Photo by Casey Gomez

Baseball. America’s pastime. Maybe not as much in terms of popularity anymore but it is still officially American in one thing: antitrust immunity. Since its inception, baseball has been immune to antitrust laws because baseball is a game, not commerce. It is so pure as a sport, that it is immune to the same laws that govern the other major sport leagues. From Supreme Court rulings dating back to 1922 to as recent as 1972 baseball has kept its sanctity as just a simple game.

The origins of this immunity stems from reserve clauses that were in place at the inception of Major League Baseball (MLB). Reserve clauses essentially allow teams to “own” players even after their contracts end. Meaning that the team can renew a player’s contract without any approval from the player or trade them with no warning. While those clauses no longer exist and players generally enjoy a high quality of life in the major leagues there is a steady number of players who still suffer from the iron grip MLB can wield when it sees fit.

These are the minor leaguers of baseball, a group of players that outnumber players in the major leagues a few times over. There are 30 major league baseball teams and a staggering 256 minor league baseball teams. From young, developing players to older falling stars looking for one more shot at the majors, the minor leagues are full of players chomping at the bit to reach the major leagues. This is mostly for the love of the game and the competition, but there is something to be said of the dichotomy between a major league player and a minor league player.

The main difference stems from the type of contract the player signs with a team. While seemingly simple, the type of contract, major or minor, leads to way different results. First, there’s the money. There is no doubt that major league baseball players should be paid more than their minor league counterparts, but the difference in pay is larger than the difference in talent.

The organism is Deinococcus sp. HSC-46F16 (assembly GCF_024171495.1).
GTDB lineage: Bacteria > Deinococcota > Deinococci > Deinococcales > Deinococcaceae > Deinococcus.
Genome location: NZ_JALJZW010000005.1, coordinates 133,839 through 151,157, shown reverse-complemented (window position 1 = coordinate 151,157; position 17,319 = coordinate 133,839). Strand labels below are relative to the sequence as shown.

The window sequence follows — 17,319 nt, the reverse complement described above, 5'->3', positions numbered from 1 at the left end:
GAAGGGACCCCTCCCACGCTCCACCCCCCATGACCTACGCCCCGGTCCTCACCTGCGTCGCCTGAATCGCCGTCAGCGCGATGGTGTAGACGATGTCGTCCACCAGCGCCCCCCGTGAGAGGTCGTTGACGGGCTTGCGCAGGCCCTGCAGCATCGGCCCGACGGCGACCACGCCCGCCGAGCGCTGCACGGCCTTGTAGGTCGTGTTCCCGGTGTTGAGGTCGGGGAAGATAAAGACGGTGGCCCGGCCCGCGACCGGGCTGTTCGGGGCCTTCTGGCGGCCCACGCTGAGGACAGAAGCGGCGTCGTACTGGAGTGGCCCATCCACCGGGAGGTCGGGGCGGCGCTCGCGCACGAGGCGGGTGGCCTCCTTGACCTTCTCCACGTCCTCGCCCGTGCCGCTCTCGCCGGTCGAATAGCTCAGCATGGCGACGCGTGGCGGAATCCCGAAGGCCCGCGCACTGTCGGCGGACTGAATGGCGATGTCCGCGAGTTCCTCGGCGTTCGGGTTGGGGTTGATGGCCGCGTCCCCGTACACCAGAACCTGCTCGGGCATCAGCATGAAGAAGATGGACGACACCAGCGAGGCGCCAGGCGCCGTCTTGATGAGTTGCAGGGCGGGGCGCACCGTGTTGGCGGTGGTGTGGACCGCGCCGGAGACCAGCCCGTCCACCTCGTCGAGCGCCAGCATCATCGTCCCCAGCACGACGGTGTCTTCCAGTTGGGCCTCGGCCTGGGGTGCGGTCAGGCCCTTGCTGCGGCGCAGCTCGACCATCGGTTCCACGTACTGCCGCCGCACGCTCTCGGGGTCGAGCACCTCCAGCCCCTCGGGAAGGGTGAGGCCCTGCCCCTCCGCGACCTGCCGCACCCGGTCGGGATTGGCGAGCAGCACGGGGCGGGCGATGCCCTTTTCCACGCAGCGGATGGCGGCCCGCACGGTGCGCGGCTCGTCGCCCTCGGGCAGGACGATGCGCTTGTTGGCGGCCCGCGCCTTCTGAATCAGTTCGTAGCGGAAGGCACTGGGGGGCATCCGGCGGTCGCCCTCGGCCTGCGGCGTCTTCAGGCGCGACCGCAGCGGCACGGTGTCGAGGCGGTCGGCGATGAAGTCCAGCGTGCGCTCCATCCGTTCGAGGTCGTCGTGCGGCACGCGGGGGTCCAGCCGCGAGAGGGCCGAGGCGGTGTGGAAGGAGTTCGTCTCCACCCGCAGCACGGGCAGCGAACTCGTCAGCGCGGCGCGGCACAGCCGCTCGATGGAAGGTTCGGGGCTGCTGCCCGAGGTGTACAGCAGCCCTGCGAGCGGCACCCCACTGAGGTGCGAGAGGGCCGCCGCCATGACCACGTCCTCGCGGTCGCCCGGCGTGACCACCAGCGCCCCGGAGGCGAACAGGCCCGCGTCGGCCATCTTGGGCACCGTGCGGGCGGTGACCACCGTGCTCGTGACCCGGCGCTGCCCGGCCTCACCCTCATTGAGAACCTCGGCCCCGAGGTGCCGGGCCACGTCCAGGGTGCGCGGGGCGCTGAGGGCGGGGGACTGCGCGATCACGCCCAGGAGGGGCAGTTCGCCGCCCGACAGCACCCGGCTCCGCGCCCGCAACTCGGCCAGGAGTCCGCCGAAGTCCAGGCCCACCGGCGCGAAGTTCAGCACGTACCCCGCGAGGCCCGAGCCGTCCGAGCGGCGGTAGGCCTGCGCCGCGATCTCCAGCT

According to Statista, the average major league salary is $4,520,000 per year, while the average minor league salary is $12,000 a year. This $12,000 is pay spread across up to 5 months of season play and 2 months of extended spring training.

The federal poverty line for 2017 for a single person was $12,060. On average, minor league baseball players are being paid a wage below the poverty level. While they do only play, and therefore work, for a portion of the year they are still expected to perform at the highest level for a large for months of the year.

It’s difficult if not impossible to achieve and maintain the level of fitness and nutrition required to be a professional athlete on a poverty level salary.

Why don’t the minor league baseball players rise up? Why don’t they go on strike like their major league counterparts have as recently as the mid 90’s? To put it simply, they don’t have nearly enough control.

While major leaguers enjoy things such as free agency and freedom from reserve clauses, the same cannot be said for those toiling away in the minor leagues.

This doesn’t stem from the fact that the majors have faced litigation and lost, it stems from the player’s union. The MLB Players Association (MLBPA) has enjoyed success in raising pay and quality of life for major leaguers over the past few decades. Minor league baseball players, on the other hand, enjoy none of these freedoms, including a player’s association or union.

To put it simply, they have no one to come to the bargaining table to vouch for them.

The MLBPA has often been touted as the most successful American sports union, if not general American union. Even after the case of Flood v. Kuhn was lost in the 70’s and the reserve clause continued to persevere, the players were able to negotiate a clause allowing a player with ten years of experience and five with one team could veto any trade. Soon after, limited free agency would be granted and we would arrive in the world of the MLB we know today.

I know paying minor leaguers the same amount as their major league counterparts is not feasible. It is not good business to pay them that much when only around 10% of minor leaguers will ever see the major leagues.

But to expect them to develop and prosper in the minor leagues living at a poverty level wage is insane.

Moving forward, the owners and the players that take part in professional baseball need to sit down and decide how to move forward.

Whether it is streamlining the minors and decreasing the number of teams in each farm system or raising the average salary to a level that could provide a player with the means to live and provide for themselves to perform at the highest level, something needs to be done.

Otherwise, minor league players will continue scraping by with the meagre offerings of their community ball club.